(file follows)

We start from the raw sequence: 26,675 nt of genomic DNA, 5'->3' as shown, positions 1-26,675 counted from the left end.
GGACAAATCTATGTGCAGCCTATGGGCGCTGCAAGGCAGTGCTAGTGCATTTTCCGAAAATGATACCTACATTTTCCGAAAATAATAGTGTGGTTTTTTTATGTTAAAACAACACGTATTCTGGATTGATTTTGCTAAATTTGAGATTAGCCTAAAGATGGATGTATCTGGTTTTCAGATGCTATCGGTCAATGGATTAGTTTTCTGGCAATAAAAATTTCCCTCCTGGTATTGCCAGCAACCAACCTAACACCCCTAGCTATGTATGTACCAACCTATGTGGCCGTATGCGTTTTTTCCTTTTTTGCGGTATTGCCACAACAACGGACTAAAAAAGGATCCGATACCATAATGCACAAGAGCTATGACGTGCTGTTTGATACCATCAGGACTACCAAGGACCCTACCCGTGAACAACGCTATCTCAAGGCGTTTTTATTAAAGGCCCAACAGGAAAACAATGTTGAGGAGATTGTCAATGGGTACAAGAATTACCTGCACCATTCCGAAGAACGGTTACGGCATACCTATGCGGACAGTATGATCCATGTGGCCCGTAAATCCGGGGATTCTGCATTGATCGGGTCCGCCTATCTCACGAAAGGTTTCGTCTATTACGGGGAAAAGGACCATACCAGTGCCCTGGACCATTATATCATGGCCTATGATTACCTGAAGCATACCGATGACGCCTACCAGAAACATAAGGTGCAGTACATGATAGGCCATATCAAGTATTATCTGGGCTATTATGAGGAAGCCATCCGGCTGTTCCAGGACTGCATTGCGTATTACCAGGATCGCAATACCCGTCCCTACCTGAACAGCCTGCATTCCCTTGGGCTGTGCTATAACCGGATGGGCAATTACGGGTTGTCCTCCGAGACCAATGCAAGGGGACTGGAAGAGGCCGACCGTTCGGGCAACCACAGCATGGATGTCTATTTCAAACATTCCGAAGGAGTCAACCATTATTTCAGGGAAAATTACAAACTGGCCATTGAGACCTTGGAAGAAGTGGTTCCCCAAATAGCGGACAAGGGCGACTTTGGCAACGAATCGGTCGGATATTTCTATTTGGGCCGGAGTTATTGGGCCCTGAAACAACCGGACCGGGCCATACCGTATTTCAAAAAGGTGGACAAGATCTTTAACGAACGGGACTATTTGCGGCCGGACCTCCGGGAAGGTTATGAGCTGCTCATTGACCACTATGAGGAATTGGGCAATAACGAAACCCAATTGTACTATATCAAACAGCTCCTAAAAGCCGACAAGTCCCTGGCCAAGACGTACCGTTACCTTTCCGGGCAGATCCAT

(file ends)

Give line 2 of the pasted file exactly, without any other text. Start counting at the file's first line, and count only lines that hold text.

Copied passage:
GGACAAATCTATGTGCAGCCTATGGGCGCTGCAAGGCAGTGCTAGTGCATTTTCCGAAAATGATACCTACATTTTCCGAAAATAATAGTGTGGTTTTTTTATGTTAAAACAACACGTATTCTGGATTGATTTTGCTAAATTTGAGATTAGCCTAAAGATGGATGTATCTGGTTTTCAGATGCTATCGGTCAATGGATTAGTTTTCTGGCAATAAAAATTTCCCTCCTGGTATTGCCAGCAACCAACCTAACACCCCTAGCTATGTATGTACCAACCTATGTGGCCGTATGCGTTTTTTCCTTTTTTGCGGTATTGCCACAACAACGGACTAAAAAAGGATCCGATACCATAATGCACAAGAGCTATGACGTGCTGTTTGATACCATCAGGACTACCAAGGACCCTACCCGTGAACAACGCTATCTCAAGGCGTTTTTATTAAAGGCCCAACAGGAAAACAATGTTGAGGAGATTGTCAATGGGTACAAGAATTACCTGCACCATTCCGAAGAACGGTTACGGCATACCTATGCGGACAGTATGATCCATGTGGCCCGTAAATCCGGGGATTCTGCATTGATCGGGTCCGCCTATCTCACGAAAGGTTTCGTCTATTACGGGGAAAAGGACCATACCAGTGCCCTGGACCATTATATCATGGCCTATGATTACCTGAAGCATACCGATGACGCCTACCAGAAACATAAGGTGCAGTACATGATAGGCCATATCAAGTATTATCTGGGCTATTATGAGGAAGCCATCCGGCTGTTCCAGGACTGCATTGCGTATTACCAGGATCGCAATACCCGTCCCTACCTGAACAGCCTGCATTCCCTTGGGCTGTGCTATAACCGGATGGGCAATTACGGGTTGTCCTCCGAGACCAATGCAAGGGGACTGGAAGAGGCCGACCGTTCGGGCAACCACAGCATGGATGTCTATTTCAAACATTCCGAAGGAGTCAACCATTATTTCAGGGAAAATTACAAACTGGCCATTGAGACCTTGGAAGAAGTGGTTCCCCAAATAGCGGACAAGGGCGACTTTGGCAACGAATCGGTCGGATATTTCTATTTGGGCCGGAGTTATTGGGCCCTGAAACAACCGGACCGGGCCATACCGTATTTCAAAAAGGTGGACAAGATCTTTAACGAACGGGACTATTTGCGGCCGGACCTCCGGGAAGGTTATGAGCTGCTCATTGACCACTATGAGGAATTGGGCAATAACGAAACCCAATTGTACTATATCAAACAGCTCCTAAAAGCCGACAAGTCCCTGGCCAAGACGTACCGTTACCTTTCCGGGCAGATCCAT